Kids are not the future of the church

What? Children and young people are our future, right? Well, if you simply mean that they’ll be on the Earth after we’re all dead, then yeah, the kids around now will be adults in the future.

But no, children are not the future of the church.

Why? Because children and young people are our present. They are here right now giving life and witness to the church.

Richard Telfer, First Third specialist for the Uniting Church in WA, recently returned from an Intergenerational Faith Formation Symposium led by John Roberto in Connecticut, USA. He believes this phrase is holding us back from being a truly intergenerational church.

A multi-generational church is one which has members from different age groups who mostly stick to themselves, not really interacting with others outside their own age group. A crossgenerational church is one where the dominant age group invites other age groups to participate in their activities.

An intergenerational church probably doesn’t know it’s intergenerational. It has members from different age groups who naturally learn from each other and grow together.

“It’s not a big show, it’s just people existing. And that’s a good thing. It’s just natural, they don’t even think about it, it’s just a part of who they are,” Richard said.

“So phrases like ‘kids are our future’ are really well intentioned but it’s reinforcing a multigenerational model. Its reinforcing a model that separates and it implies that children are not yet real members of the church.” “So instead of saying children are the future, we say children are part of the present – just as everybody is part of the present.”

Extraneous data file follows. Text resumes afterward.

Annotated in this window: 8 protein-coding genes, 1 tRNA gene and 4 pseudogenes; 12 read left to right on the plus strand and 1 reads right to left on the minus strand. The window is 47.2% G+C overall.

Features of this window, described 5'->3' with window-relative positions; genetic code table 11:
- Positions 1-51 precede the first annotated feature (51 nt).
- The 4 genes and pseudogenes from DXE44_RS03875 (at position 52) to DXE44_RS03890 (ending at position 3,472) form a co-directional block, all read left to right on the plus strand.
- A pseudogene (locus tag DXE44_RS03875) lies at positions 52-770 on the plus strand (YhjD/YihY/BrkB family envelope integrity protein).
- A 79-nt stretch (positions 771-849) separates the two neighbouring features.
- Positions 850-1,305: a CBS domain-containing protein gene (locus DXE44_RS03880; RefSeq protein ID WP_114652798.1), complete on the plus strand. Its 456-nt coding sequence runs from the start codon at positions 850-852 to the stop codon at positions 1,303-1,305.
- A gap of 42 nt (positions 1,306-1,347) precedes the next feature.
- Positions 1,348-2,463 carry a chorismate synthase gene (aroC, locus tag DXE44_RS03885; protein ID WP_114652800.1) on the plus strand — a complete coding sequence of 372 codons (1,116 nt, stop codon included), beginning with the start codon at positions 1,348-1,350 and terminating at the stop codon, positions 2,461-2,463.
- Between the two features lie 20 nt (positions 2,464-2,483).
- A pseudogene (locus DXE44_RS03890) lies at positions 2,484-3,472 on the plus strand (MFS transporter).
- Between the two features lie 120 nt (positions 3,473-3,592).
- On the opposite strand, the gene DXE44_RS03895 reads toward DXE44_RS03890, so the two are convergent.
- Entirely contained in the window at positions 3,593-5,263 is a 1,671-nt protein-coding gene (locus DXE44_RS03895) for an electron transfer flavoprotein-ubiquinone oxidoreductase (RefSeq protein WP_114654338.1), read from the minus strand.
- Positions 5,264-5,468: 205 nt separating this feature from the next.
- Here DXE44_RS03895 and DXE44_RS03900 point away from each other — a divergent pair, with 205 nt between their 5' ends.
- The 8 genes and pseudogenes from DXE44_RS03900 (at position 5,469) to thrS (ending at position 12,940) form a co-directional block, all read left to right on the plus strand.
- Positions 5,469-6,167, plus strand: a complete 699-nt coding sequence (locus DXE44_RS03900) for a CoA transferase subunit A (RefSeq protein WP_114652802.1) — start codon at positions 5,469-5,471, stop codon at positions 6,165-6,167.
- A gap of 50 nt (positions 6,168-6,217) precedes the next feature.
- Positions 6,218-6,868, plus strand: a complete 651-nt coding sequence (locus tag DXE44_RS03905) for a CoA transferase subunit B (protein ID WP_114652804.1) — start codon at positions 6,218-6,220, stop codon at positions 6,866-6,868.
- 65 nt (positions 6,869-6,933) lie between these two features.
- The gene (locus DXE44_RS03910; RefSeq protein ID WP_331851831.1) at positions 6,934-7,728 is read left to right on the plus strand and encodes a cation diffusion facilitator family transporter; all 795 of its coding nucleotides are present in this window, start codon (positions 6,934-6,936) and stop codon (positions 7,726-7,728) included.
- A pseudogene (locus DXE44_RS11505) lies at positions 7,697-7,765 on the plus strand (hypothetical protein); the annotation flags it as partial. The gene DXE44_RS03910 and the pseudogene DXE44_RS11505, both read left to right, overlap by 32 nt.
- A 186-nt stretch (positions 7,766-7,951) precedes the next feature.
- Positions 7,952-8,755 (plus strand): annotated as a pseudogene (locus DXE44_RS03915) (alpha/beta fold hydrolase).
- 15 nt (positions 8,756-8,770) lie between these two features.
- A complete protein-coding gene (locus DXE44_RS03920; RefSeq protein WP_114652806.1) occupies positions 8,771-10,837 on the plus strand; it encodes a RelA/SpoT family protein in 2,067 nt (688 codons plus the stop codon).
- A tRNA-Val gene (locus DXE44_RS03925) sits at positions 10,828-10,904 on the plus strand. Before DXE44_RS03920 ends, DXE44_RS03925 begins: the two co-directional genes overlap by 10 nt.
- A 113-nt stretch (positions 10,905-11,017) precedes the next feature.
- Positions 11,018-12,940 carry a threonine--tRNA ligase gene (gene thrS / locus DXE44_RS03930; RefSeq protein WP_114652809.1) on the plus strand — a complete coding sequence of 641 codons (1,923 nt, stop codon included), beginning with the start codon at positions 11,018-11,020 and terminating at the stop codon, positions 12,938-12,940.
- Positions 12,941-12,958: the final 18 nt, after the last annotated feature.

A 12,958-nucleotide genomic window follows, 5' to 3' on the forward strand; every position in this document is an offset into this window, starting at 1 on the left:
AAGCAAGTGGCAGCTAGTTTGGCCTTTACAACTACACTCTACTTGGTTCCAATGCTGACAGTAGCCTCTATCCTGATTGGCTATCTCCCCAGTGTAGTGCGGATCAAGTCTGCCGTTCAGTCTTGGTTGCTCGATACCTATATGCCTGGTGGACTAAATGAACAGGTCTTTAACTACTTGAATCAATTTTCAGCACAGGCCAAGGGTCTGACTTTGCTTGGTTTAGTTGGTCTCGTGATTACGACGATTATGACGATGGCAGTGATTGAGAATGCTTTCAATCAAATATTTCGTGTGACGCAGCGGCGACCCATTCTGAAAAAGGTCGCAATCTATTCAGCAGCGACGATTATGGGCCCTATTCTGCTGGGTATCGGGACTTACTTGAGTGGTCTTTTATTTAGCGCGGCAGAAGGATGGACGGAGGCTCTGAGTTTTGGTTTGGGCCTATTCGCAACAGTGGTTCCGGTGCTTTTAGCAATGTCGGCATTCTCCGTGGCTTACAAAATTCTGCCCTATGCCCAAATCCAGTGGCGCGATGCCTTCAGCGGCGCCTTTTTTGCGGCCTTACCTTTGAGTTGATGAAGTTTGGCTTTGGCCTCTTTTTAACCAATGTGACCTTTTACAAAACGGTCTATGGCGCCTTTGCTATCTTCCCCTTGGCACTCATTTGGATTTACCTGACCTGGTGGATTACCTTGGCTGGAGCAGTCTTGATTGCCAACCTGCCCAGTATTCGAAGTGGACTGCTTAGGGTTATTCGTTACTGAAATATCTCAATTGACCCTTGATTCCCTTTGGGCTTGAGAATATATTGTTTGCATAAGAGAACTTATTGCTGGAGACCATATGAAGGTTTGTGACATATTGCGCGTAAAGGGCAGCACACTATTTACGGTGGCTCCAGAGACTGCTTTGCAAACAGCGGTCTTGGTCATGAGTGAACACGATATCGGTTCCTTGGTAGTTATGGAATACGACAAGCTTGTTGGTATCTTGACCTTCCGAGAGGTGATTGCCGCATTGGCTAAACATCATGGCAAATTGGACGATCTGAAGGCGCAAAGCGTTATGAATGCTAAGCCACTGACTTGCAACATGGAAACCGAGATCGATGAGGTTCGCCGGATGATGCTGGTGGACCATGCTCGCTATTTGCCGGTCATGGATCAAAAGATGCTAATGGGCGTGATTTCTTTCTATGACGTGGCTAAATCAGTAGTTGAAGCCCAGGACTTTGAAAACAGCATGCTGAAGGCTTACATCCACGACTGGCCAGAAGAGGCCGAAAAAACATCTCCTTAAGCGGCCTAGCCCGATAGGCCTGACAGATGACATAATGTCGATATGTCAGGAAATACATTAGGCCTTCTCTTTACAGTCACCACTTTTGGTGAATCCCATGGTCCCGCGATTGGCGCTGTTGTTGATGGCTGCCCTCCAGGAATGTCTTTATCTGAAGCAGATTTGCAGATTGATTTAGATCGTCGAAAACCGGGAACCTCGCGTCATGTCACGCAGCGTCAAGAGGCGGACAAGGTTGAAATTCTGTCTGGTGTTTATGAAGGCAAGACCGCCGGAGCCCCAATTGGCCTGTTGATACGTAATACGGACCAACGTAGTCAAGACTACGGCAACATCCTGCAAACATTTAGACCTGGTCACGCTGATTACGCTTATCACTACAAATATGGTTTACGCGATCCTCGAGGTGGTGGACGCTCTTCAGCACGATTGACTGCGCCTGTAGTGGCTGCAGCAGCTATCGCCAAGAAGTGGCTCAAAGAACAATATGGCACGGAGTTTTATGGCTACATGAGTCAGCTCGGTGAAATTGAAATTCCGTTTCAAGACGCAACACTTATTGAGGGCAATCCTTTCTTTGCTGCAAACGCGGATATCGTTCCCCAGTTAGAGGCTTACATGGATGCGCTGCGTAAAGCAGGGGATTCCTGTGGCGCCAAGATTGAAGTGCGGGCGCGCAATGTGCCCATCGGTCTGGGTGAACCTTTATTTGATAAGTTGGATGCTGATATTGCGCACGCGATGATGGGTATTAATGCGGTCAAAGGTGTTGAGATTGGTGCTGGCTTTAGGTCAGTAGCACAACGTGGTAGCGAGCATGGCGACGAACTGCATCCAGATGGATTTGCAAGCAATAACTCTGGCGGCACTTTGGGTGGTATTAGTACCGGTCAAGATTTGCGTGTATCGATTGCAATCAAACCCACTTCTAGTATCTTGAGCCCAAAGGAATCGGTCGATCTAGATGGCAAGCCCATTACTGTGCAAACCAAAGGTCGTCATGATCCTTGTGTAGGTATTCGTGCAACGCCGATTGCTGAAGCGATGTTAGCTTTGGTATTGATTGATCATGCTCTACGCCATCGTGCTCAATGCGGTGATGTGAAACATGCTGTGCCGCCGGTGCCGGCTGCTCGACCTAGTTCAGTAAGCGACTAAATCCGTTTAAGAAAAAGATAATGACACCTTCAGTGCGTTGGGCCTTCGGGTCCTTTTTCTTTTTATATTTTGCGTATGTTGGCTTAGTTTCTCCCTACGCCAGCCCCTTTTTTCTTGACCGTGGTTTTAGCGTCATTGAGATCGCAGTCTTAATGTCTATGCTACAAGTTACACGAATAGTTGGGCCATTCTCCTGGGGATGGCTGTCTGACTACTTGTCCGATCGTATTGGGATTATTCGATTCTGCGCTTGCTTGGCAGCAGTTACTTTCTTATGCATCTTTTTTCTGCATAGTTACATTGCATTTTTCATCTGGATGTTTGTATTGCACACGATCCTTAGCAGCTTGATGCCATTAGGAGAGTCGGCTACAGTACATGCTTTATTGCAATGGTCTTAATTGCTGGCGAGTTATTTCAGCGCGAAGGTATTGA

Rev Prof Bill Loader, theologian and principal of the Perth Theological Hall, has written a theology of intergenerational ministry – First Third Ministry. He writes that this concept is an integral part of First Third ministry – and of Christianity.

“From its beginnings the Christian faith has affirmed that children and young people belong, most graphically demonstrated in Jesus’ welcoming and blessing children,” he writes.

“The welcoming of all to the table of the Lord’s Supper, including children, gives expression to such belonging, as does the sacrament of baptism. Recognising such diversity in age and development coheres with our affirmation of people and their diversity generally – in culture, language, education, ability, gender, social background – whom we embrace and respect as having their place in the one church of one faith and one baptism.”

“The first third are not the church of tomorrow; they are the first third of the church of today.”

This is not to say all Uniting Churches should scrap their kids clubs, youth groups and adult fellowship groups to create only intergenerational events. In fact, these groups are an important part of the life of the church. But if these groups were to interact with and learn from each other, you’ve got yourself a healthy community.

As an example, Richard talked about a congregation where the kids club used their knowledge of technology to teach the ladies’ group how to use computers. The ladies group then used those skills to start a class teaching English to refugees and new migrants.

In this example, mentoring is going both ways. Older people are learning from younger people, and younger people have role models to look up to. All three groups are building relationships that will have lasting effects.

“An intergenerational church does age specific things but has thought about how each group relates with the whole,” Richard said. “So you remain the one group, but you are forever changed because of that other group.”

An intergenerational church recognises that children and young people have as much to offer the church as the older generation. It also knows that to achieve this, older people must make themselves vulnerable to learning and growing with the young people in their lives.

“In an intergenerational church, you become the whole body of Christ,” Richard said.

Heather Dowling

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